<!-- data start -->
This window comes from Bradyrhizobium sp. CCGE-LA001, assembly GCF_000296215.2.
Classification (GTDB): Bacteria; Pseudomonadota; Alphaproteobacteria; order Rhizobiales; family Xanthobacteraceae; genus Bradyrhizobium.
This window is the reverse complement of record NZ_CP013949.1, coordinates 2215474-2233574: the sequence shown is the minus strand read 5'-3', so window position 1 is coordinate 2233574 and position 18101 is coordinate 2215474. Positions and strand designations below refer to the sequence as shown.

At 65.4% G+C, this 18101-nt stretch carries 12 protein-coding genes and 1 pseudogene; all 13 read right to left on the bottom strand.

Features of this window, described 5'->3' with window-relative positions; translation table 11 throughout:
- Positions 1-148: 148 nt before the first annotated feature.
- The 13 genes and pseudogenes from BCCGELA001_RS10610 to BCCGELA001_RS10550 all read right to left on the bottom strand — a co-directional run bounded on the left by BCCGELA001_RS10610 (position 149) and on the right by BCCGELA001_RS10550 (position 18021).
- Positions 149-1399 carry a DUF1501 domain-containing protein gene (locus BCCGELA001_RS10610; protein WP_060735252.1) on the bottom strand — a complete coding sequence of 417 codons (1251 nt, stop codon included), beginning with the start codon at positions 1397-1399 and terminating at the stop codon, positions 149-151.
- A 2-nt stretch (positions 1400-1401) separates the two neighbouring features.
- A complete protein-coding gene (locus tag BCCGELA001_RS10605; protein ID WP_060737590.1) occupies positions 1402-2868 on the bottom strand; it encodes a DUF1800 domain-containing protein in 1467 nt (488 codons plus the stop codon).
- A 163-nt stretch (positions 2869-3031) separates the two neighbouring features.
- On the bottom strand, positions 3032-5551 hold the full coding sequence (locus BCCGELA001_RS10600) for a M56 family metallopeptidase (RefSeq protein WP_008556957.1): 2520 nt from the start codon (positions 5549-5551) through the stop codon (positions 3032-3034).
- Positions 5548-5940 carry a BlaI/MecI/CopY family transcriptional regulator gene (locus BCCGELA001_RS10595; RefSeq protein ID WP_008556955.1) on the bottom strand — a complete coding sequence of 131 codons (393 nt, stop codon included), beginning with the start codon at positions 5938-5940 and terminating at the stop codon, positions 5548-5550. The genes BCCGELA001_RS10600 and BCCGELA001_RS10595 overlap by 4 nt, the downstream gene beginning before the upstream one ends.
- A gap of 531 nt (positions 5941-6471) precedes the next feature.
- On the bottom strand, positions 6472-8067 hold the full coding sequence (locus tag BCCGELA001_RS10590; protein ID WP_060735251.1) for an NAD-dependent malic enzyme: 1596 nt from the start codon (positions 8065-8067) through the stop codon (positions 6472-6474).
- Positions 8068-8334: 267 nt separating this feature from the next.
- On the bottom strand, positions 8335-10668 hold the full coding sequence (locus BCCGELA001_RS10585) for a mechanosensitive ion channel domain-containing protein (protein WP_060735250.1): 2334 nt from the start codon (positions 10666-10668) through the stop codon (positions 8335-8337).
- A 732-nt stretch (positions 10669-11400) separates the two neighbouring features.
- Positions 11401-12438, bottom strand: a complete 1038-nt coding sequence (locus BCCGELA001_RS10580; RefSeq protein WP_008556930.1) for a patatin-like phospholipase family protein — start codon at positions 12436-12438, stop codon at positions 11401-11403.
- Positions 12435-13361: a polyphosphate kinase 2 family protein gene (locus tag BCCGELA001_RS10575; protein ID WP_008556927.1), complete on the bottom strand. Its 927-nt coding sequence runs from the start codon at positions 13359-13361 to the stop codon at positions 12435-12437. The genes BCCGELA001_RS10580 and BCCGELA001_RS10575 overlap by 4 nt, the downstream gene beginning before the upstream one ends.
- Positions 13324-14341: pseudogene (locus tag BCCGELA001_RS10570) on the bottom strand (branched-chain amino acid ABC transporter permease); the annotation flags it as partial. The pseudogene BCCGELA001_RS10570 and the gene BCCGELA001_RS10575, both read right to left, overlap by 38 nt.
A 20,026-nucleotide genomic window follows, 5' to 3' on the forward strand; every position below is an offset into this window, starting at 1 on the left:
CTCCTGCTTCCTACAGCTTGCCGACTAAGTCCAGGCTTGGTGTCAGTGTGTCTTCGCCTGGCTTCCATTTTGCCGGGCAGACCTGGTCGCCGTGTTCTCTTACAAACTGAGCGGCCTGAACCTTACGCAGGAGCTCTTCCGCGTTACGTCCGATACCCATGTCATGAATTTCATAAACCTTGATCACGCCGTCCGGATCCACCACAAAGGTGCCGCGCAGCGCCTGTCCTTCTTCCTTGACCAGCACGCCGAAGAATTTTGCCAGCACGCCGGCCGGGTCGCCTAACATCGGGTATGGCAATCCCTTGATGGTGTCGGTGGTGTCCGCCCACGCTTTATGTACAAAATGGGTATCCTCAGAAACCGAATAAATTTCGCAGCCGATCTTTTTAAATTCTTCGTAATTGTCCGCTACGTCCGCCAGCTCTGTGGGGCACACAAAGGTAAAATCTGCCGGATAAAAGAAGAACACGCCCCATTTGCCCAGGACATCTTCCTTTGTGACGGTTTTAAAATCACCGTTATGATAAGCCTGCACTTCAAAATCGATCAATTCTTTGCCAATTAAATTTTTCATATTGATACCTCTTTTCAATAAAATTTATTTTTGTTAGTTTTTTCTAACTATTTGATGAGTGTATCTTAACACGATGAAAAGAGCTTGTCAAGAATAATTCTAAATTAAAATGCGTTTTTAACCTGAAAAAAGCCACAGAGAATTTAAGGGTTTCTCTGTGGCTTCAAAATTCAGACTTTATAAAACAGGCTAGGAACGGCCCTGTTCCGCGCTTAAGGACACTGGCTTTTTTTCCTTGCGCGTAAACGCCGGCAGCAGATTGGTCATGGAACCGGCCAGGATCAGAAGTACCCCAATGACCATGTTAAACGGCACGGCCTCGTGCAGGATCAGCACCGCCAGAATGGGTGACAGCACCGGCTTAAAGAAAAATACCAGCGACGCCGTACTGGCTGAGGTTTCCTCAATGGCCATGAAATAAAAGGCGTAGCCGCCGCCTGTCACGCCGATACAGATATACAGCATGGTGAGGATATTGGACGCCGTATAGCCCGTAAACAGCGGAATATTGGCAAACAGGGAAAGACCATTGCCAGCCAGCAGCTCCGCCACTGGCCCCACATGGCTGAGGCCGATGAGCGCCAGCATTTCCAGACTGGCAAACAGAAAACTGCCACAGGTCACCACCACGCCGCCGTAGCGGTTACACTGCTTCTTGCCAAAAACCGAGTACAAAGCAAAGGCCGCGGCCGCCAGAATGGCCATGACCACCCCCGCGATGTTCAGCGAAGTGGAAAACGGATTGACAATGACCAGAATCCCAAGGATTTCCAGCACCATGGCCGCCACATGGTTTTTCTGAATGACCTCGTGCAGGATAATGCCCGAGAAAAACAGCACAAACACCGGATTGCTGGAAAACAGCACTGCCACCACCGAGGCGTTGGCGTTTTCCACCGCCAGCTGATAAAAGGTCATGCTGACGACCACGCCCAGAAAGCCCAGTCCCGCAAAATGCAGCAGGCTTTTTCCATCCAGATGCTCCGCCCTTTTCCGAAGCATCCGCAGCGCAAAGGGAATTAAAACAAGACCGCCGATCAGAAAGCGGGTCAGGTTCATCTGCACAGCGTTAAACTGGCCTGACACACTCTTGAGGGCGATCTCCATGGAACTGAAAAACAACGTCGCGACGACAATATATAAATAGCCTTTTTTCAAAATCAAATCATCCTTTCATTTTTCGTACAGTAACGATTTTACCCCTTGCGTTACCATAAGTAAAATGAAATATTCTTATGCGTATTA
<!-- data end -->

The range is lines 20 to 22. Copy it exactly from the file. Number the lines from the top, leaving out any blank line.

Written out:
- Positions 12435-13361: a polyphosphate kinase 2 family protein gene (locus tag BCCGELA001_RS10575; protein ID WP_008556927.1), complete on the bottom strand. Its 927-nt coding sequence runs from the start codon at positions 13359-13361 to the stop codon at positions 12435-12437. The genes BCCGELA001_RS10580 and BCCGELA001_RS10575 overlap by 4 nt, the downstream gene beginning before the upstream one ends.
- Positions 13324-14341: pseudogene (locus tag BCCGELA001_RS10570) on the bottom strand (branched-chain amino acid ABC transporter permease); the annotation flags it as partial. The pseudogene BCCGELA001_RS10570 and the gene BCCGELA001_RS10575, both read right to left, overlap by 38 nt.
A 20,026-nucleotide genomic window follows, 5' to 3' on the forward strand; every position below is an offset into this window, starting at 1 on the left: